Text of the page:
When users hover over a figure generated with plotly.py, a modebar appears in the top-right of the figure. This presents users with several options for interacting with the figure.

By default, the modebar is only visible while the user is hovering over the chart. If you would like the modebar to never be visible, then set the displayModeBar attribute in the config of your figure to false.

In [5]:
import plotly.graph_objects as go

fig = go.Figure()

config = {'displayModeBar': False}

go.Scatter(
x=[1, 2, 3],
y=[1, 3, 1]))

fig.show(config=config)


### Hiding the Plotly Logo on the Modebar¶

In [6]:
import plotly.graph_objects as go

fig = go.Figure()

config = {'displaylogo': False}

go.Scatter(
x=[1, 2, 3],
y=[1, 3, 1]))

fig.show(config=config)


The camera icon on the modebar causes a static version of the figure to be downloaded via the user's browser. The default behaviour is to download a PNG of size 700 by 450 pixels.

This behavior can be controlled via the toImageButtonOptions configuration key.

In [7]:
import plotly.express as px

config = {
'toImageButtonOptions': {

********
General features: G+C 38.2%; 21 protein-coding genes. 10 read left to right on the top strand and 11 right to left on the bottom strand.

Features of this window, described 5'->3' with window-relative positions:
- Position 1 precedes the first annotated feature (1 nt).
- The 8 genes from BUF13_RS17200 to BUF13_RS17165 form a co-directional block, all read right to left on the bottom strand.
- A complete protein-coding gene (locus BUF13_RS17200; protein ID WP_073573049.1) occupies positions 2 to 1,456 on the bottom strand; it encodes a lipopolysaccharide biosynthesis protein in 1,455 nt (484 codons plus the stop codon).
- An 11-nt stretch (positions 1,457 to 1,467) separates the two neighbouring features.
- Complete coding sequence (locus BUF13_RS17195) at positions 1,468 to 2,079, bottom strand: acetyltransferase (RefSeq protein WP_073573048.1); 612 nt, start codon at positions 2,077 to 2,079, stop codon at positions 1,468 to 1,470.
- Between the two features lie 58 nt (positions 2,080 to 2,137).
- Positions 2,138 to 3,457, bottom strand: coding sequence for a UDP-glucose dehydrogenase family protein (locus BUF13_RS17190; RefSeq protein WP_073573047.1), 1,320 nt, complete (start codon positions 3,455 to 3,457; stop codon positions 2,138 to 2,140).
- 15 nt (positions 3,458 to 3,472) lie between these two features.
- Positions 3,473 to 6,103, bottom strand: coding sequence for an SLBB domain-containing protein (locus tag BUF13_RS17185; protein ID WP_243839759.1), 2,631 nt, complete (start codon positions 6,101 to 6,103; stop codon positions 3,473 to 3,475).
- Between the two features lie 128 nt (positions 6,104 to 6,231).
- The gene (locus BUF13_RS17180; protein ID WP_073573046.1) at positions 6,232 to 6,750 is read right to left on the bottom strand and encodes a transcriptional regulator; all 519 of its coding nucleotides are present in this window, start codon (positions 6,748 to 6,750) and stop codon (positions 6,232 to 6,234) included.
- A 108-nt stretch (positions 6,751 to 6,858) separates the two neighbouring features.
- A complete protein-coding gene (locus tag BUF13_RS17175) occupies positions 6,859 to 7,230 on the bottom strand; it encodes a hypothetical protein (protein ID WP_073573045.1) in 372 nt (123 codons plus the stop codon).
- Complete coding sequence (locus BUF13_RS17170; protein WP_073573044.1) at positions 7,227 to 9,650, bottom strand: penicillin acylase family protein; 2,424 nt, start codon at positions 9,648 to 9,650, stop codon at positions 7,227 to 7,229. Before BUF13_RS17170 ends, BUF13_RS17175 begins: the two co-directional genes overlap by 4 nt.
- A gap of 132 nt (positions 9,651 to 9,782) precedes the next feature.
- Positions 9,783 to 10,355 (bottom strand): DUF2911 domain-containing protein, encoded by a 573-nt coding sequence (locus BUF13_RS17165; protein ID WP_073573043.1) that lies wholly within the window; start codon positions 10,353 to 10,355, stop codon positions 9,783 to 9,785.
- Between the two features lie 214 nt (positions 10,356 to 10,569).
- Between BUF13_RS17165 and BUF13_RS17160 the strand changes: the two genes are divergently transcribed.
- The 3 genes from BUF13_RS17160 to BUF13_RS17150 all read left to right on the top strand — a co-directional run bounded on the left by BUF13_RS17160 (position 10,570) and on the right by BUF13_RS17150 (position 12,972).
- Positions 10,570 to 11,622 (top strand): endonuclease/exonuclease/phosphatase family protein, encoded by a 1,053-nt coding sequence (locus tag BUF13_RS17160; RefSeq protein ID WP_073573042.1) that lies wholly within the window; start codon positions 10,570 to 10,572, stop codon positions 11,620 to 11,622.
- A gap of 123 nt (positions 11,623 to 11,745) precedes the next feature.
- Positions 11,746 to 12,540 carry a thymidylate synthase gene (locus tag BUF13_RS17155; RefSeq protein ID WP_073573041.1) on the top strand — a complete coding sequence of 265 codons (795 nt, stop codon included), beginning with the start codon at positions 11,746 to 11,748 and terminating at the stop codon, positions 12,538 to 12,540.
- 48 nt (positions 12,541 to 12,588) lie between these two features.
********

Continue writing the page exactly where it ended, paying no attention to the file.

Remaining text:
'format': 'svg', # one of png, svg, jpeg, webp
'filename': 'custom_image',
'height': 500,
'width': 700,
'scale': 1 # Multiply title/legend/axis/canvas sizes by this factor
}
}

fig = px.bar(x=[1, 2, 3], y=[1, 3, 1])

fig.show(config=config)


Figures can be set to download at the currently-rendered size by setting height and width to None:

In [8]:
import plotly.express as px

config = {
'toImageButtonOptions': { 'height': None, 'width': None, }
}

fig = px.bar(x=[1, 2, 3], y=[1, 3, 1])

fig.show(config=config)


### Removing Modebar Buttons¶

To delete buttons from the modebar, pass an array of strings containing the names of the buttons you want to remove to the modeBarButtonsToRemove attribute in the figure's configuration dictionary. Note that different chart types have different default modebars. The following is a list of all the modebar buttons and the chart types they are associated with:

• High-level: zoom, pan, select, zoomIn, zoomOut, autoScale, resetScale
• 2D: zoom2d, pan2d, select2d, lasso2d, zoomIn2d, zoomOut2d, autoScale2d, resetScale2d
• 2D Shape Drawing: drawline, drawopenpath, drawclosedpath, drawcircle, drawrect, eraseshape
• 3D: zoom3d, pan3d, orbitRotation, tableRotation, handleDrag3d, resetCameraDefault3d, resetCameraLastSave3d, hoverClosest3d
• Cartesian: hoverClosestCartesian, hoverCompareCartesian
• Geo: zoomInGeo, zoomOutGeo, resetGeo, hoverClosestGeo
• Other: hoverClosestGl2d, hoverClosestPie, toggleHover, resetViews, toImage, sendDataToCloud, toggleSpikelines, resetViewMapbox
In [9]:
import plotly.graph_objects as go

fig = go.Figure()

go.Scatter(
x=[1, 2, 3],
y=[1, 3, 1]))

fig.show(config={
'modeBarButtonsToRemove': ['zoom', 'pan']
})


New in v5.0

The layout.modebar.remove attribute can be used instead of the approach used above: